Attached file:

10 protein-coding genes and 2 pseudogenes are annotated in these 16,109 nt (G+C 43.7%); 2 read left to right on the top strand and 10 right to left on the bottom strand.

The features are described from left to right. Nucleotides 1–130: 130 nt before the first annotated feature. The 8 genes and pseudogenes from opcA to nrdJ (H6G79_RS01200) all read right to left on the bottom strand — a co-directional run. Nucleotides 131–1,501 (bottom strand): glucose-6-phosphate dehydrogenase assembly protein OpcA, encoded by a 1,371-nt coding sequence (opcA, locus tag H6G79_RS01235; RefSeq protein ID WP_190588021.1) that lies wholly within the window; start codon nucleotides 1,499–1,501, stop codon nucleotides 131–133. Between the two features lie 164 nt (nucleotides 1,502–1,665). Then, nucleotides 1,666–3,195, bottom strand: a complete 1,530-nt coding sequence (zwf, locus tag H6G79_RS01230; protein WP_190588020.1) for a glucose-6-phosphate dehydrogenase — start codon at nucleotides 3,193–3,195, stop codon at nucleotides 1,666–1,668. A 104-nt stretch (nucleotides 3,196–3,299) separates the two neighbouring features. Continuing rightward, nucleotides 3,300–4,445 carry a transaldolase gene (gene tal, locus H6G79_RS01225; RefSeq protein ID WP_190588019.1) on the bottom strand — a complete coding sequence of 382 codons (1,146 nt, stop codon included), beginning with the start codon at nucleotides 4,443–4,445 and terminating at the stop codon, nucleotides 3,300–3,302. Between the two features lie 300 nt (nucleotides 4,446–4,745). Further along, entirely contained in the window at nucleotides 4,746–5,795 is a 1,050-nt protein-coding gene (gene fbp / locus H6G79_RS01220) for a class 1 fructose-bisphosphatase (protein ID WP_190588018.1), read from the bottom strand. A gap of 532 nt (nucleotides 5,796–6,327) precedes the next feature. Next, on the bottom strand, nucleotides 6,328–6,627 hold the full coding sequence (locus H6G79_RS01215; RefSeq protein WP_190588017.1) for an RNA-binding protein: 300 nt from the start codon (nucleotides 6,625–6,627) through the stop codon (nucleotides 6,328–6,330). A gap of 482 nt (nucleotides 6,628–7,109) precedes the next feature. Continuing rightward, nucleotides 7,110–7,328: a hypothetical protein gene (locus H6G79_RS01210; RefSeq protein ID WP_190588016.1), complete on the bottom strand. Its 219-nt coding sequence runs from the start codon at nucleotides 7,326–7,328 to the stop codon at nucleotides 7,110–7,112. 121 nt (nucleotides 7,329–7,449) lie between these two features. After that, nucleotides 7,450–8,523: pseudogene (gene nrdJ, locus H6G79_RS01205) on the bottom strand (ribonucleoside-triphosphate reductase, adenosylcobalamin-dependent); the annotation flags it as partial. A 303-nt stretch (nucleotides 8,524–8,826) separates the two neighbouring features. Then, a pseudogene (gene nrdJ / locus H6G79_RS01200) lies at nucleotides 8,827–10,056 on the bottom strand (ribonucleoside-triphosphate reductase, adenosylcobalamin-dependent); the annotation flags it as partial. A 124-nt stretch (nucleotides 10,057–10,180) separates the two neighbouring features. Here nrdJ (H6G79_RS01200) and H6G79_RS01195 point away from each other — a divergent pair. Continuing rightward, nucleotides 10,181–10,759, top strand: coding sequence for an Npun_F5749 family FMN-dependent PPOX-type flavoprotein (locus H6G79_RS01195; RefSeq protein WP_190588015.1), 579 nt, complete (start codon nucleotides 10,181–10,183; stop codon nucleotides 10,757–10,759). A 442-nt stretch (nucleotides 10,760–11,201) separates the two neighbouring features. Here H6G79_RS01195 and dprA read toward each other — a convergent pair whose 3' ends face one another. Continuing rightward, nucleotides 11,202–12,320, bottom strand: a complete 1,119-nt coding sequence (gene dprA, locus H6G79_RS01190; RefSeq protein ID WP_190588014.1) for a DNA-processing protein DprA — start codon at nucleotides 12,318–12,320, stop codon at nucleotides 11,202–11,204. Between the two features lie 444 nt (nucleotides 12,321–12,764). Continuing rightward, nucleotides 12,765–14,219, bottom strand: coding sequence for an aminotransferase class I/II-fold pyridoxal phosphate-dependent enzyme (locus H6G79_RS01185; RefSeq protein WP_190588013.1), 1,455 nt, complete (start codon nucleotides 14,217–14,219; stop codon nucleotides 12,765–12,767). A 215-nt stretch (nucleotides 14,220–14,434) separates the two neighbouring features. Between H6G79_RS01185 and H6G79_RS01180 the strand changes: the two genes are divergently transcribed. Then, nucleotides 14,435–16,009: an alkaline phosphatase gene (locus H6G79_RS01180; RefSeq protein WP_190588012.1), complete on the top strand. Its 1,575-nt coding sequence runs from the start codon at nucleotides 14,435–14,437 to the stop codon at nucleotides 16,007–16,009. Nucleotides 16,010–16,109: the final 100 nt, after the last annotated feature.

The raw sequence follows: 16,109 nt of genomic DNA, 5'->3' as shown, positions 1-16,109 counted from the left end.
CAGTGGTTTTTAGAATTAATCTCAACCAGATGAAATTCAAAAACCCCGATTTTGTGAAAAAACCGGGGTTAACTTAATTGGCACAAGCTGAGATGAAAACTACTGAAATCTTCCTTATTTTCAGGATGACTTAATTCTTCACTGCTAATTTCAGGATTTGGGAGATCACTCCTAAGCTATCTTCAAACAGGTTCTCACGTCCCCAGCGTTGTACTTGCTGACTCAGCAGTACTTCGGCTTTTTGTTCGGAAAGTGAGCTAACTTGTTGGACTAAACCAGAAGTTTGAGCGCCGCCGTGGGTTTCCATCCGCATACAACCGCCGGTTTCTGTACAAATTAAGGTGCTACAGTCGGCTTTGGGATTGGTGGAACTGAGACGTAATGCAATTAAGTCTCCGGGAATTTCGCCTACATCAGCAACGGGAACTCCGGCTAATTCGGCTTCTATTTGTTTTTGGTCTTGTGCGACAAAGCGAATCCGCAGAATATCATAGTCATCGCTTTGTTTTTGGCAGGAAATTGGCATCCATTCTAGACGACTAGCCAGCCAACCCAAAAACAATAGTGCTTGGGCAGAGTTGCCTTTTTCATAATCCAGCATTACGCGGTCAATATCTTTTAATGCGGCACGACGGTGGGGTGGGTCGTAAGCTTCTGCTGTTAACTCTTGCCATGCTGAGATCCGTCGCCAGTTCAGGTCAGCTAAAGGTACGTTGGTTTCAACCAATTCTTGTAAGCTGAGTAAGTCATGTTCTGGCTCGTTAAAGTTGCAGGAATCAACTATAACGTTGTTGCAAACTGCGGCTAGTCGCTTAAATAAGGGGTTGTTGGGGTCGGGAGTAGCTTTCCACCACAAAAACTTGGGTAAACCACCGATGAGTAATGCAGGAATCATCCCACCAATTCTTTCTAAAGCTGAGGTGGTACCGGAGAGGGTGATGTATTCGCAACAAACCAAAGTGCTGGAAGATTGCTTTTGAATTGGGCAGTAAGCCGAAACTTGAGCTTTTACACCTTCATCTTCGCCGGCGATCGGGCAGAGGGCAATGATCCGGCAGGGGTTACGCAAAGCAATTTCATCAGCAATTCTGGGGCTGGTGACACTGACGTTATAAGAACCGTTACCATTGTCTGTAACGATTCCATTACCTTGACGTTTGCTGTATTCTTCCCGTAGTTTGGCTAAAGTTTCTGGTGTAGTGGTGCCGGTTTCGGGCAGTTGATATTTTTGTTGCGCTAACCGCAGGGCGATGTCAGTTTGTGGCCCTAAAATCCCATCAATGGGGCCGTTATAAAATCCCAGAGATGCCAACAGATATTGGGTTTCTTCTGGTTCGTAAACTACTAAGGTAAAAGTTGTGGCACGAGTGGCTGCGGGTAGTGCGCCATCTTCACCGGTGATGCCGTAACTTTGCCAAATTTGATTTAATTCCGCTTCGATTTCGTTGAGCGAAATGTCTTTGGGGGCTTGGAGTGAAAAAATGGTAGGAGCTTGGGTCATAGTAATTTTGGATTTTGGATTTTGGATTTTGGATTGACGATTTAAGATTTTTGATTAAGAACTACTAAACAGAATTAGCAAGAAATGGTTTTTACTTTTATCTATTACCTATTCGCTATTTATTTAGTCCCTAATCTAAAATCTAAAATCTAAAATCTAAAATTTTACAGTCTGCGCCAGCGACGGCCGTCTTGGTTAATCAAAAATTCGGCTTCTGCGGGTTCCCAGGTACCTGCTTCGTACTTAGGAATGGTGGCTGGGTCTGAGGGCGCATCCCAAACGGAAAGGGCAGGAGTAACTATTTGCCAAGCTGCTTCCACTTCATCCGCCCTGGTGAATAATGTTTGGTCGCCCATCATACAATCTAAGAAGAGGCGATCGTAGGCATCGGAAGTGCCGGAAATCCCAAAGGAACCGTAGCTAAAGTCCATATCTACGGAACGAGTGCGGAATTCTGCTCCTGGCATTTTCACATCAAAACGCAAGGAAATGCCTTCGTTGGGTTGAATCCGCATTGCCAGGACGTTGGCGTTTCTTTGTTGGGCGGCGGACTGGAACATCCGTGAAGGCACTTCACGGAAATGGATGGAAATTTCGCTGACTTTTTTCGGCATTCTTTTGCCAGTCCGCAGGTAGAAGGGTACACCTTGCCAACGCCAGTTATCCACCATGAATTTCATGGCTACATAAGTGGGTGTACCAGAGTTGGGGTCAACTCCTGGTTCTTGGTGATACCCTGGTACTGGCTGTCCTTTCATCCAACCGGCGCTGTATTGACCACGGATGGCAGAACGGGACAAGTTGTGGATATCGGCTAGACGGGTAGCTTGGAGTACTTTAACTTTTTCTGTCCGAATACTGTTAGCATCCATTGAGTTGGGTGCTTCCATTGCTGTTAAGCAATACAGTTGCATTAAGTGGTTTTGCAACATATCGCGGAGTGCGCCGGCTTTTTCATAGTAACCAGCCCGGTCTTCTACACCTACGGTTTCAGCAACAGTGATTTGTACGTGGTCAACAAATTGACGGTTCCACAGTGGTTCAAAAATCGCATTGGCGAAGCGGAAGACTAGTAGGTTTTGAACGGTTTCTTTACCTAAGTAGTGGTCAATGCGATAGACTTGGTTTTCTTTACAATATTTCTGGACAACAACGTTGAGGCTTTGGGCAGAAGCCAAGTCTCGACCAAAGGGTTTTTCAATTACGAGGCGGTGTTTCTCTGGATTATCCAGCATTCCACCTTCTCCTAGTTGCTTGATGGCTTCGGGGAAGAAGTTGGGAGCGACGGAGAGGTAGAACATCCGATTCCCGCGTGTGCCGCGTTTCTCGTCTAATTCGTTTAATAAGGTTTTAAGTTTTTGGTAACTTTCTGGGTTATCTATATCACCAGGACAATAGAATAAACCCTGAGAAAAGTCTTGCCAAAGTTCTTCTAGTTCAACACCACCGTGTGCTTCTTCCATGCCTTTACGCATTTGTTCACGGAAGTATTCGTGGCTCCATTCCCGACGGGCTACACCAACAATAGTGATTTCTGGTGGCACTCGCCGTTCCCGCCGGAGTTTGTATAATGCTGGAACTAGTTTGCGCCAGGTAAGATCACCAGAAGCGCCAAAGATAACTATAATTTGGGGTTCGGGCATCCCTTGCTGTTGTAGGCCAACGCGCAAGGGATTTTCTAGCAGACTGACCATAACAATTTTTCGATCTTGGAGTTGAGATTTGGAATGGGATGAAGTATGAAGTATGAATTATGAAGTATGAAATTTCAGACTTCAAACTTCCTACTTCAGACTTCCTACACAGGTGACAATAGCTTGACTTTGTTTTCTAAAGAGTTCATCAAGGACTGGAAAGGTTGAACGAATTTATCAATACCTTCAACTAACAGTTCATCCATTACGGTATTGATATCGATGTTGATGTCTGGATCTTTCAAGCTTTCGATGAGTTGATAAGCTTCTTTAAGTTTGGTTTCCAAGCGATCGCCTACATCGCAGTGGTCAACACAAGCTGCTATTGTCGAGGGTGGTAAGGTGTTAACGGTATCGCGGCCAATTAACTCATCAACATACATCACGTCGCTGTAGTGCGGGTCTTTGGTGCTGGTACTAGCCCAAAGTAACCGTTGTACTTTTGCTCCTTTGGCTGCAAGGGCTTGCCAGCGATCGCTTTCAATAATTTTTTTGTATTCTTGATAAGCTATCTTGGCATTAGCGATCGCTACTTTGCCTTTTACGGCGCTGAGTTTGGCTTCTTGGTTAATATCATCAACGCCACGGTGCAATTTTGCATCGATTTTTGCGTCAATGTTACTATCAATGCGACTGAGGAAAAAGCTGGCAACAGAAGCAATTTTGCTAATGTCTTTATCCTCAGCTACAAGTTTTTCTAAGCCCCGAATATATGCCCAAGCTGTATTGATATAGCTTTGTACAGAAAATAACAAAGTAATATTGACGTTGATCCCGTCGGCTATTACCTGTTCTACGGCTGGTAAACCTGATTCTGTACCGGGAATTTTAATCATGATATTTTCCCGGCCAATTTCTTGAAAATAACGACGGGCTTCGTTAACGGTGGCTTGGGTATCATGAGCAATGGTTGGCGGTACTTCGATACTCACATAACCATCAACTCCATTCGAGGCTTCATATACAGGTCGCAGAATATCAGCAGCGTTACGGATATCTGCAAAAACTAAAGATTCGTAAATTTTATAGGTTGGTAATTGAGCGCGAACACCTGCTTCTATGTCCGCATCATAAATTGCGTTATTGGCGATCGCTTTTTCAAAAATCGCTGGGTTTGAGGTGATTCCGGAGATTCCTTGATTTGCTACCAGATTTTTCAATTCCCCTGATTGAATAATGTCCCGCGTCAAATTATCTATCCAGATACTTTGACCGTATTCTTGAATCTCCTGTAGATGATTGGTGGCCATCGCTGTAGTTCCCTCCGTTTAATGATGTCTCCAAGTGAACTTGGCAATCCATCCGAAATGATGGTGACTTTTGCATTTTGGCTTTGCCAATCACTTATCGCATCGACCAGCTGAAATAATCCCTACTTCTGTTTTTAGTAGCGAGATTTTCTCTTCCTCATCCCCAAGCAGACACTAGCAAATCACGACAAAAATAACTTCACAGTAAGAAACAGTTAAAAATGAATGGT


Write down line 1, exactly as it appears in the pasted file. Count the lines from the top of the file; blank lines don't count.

10 protein-coding genes and 2 pseudogenes are annotated in these 16,109 nt (G+C 43.7%); 2 read left to right on the top strand and 10 right to left on the bottom strand.